Big Movie Biz Is Back - Or Just Back To Historical Declines?

The movie theater business seems to be flying high at the moment. But competitive turmoil and financial issues still remain -- including any lingering upcoming winter season issues from you-know-what.

The "flying high" relates to the recent opening of Paramount Pictures wide-release movie “A Quiet Place Part II,” which pulled in a healthy $58 million for its opening Memorial Day weekend.

Some more good news: Due to the pandemic, there is a surfeit of major theatrical franchise movies backed up from a year ago. The supply-and-demand situation looks to be jammed as movie theaters continue to fully open their cinemas this summer.

Estimates are that over 70% of all U.S. movie theaters are open.

The iffy news: AMC Entertainment the biggest U.S. theater chain’s stock keeps rising -- but not because of financial fundamentals, just on small investor speculation. The counter-argument is AMC is a “meme” stock -- fueled by social-media activity, which disregards, in large part, financial data, according to numerous analysts.



But at the same time, other big U.S. theater chains, Cinemark and IMAX, have been downgraded by Goldman Sachs.

Now add those major connected TV, home-based premium streamers to the picture.

We are still digesting the results of new business gains from consumers willing to watch all kinds of premium entertainment in their living rooms -- in particular highly sought after “theatrical” movies intended for cinemas.

Significant subscription dollars are ramping up Netflix, Disney+ and HBO Max, Peacock and others. And it’s coming from someplace -- not just traditional pay TV providers.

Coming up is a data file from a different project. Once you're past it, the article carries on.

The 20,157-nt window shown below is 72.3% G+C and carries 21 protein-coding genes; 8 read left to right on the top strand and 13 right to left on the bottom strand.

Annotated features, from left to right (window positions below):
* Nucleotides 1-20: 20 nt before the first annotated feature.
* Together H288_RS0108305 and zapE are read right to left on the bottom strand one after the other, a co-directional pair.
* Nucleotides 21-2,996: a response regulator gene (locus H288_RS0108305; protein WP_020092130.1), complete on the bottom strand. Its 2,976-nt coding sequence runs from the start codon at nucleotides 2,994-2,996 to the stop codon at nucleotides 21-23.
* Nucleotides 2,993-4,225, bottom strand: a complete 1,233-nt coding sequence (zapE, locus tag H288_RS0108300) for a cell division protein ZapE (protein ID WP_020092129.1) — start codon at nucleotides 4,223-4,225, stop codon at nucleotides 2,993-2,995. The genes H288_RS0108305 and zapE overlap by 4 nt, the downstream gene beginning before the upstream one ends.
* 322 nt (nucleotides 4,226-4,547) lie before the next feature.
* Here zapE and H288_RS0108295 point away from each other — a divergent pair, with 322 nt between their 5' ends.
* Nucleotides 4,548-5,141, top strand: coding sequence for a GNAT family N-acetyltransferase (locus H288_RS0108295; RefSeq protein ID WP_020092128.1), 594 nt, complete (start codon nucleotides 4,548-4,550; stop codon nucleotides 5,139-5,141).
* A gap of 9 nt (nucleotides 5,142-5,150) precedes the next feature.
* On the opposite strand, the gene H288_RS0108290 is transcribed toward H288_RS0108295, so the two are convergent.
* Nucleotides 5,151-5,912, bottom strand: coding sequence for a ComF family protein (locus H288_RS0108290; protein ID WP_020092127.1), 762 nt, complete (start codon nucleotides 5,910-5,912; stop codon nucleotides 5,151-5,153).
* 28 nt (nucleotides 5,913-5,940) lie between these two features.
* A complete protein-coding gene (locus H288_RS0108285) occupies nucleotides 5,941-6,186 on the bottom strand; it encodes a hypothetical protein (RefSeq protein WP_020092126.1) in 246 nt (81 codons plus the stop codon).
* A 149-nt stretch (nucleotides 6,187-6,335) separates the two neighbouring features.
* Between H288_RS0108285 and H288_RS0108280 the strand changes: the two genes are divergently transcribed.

All to say, you have to believe some piece of the theatrical movie audience won’t be coming back. Perhaps 10%, maybe 5%?

Let’s look at a longer key movie theater business trend where some of these metrics reside. Movie theater attendance has been steadily going down -- even before the pandemic -- as movie ticket pricing keeps climbing. In 2019, U.S. movie attendance fell 5% to 1.24 billion over 2018, according to the Motion Picture Association.

Before we all get too crazy, also consider what typically happens when the fall and winter season rolls around: People can get a bit under the weather. No, not generally Covid. But with the other common winter season affliction, the flu -- a regular historical occurrence for decades.

How many people will be spooked into just staying at home -- even a little bit -- to see “The Matrix 4”, “Downton Abbey 2” or “Spider-Man: No Way Home”? Being at home will be one answer. Then think about consumer memories the year after that.

1 comment about "Big Movie Biz Is Back - Or Just Back To Historical Declines?".
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  1. Ben B from Retired, June 4, 2021 at 7:13 p.m.

    I like going to the movie theater and seeing the movie on the big screen been to many movies this year. I'll always go and see a movie at the theater.

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